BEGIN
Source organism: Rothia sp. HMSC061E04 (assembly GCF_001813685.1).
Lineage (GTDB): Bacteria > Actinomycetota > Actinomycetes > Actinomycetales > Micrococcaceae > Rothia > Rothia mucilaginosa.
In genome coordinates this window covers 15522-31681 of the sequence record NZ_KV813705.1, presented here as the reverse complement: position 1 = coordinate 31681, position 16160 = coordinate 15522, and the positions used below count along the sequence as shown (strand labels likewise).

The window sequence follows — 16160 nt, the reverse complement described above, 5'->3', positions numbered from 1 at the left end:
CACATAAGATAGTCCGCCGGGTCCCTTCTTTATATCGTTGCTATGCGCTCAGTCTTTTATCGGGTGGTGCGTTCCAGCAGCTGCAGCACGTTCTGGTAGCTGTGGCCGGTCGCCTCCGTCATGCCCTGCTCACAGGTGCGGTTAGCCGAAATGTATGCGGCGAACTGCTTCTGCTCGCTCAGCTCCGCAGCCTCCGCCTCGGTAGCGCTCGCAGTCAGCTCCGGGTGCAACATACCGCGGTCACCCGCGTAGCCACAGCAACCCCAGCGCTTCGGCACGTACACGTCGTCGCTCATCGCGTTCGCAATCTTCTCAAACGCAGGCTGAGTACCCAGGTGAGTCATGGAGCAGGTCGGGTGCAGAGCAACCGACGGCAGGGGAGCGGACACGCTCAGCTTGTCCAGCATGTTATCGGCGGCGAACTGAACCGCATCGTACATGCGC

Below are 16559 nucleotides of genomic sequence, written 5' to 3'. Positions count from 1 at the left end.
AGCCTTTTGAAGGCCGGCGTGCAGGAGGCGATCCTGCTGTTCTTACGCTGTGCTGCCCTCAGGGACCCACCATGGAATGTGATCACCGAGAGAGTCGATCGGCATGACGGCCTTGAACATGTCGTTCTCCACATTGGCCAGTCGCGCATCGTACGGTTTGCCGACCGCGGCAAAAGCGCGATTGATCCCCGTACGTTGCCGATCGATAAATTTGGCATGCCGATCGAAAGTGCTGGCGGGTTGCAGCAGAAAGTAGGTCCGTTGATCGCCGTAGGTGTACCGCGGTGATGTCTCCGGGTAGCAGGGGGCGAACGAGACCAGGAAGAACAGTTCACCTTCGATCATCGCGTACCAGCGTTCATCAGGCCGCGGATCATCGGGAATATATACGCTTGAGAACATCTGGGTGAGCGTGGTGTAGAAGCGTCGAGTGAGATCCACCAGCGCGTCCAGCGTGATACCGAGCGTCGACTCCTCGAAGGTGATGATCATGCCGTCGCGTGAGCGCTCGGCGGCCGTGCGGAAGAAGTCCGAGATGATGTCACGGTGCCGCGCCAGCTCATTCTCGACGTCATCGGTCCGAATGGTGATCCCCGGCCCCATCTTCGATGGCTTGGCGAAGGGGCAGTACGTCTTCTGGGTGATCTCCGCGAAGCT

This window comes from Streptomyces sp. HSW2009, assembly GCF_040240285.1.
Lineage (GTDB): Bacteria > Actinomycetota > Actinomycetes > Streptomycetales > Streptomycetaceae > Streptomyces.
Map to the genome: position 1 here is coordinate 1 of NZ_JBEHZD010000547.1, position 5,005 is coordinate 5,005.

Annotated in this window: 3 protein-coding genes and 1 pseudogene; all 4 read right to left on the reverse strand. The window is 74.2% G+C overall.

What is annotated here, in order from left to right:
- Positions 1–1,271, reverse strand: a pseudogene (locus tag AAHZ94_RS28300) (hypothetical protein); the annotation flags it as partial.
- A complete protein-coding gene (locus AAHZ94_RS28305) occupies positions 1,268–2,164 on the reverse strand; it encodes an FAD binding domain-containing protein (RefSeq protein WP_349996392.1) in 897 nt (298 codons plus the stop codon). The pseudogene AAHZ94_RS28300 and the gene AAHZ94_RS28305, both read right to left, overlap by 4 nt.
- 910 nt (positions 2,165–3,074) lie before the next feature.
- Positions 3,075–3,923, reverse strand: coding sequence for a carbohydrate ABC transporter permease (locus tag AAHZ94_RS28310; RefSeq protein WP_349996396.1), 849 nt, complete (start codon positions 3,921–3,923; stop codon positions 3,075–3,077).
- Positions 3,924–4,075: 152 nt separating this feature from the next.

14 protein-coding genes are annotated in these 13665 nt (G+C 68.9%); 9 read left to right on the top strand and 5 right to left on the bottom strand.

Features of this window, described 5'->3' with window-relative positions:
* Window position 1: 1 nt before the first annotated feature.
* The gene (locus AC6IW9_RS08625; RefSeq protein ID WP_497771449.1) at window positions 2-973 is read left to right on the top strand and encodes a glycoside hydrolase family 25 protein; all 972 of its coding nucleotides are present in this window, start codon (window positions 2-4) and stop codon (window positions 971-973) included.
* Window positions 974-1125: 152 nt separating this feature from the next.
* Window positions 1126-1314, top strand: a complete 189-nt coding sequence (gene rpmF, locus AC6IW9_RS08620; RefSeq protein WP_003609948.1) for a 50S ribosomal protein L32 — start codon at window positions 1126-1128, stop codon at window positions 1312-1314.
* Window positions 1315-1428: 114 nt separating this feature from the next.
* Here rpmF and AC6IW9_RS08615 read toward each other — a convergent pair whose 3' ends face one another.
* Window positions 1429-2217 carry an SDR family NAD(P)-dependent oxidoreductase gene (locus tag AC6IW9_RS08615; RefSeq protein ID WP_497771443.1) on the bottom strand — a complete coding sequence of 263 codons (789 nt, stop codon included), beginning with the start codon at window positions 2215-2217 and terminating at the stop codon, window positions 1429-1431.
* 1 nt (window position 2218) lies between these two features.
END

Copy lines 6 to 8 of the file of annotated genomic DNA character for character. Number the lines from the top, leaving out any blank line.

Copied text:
Below are 16559 nucleotides of genomic sequence, written 5' to 3'. Positions count from 1 at the left end.
AGCCTTTTGAAGGCCGGCGTGCAGGAGGCGATCCTGCTGTTCTTACGCTGTGCTGCCCTCAGGGACCCACCATGGAATGTGATCACCGAGAGAGTCGATCGGCATGACGGCCTTGAACATGTCGTTCTCCACATTGGCCAGTCGCGCATCGTACGGTTTGCCGACCGCGGCAAAAGCGCGATTGATCCCCGTACGTTGCCGATCGATAAATTTGGCATGCCGATCGAAAGTGCTGGCGGGTTGCAGCAGAAAGTAGGTCCGTTGATCGCCGTAGGTGTACCGCGGTGATGTCTCCGGGTAGCAGGGGGCGAACGAGACCAGGAAGAACAGTTCACCTTCGATCATCGCGTACCAGCGTTCATCAGGCCGCGGATCATCGGGAATATATACGCTTGAGAACATCTGGGTGAGCGTGGTGTAGAAGCGTCGAGTGAGATCCACCAGCGCGTCCAGCGTGATACCGAGCGTCGACTCCTCGAAGGTGATGATCATGCCGTCGCGTGAGCGCTCGGCGGCCGTGCGGAAGAAGTCCGAGATGATGTCACGGTGCCGCGCCAGCTCATTCTCGACGTCATCGGTCCGAATGGTGATCCCCGGCCCCATCTTCGATGGCTTGGCGAAGGGGCAGTACGTCTTCTGGGTGATCTCCGCGAAGCT

This window comes from Streptomyces sp. HSW2009, assembly GCF_040240285.1.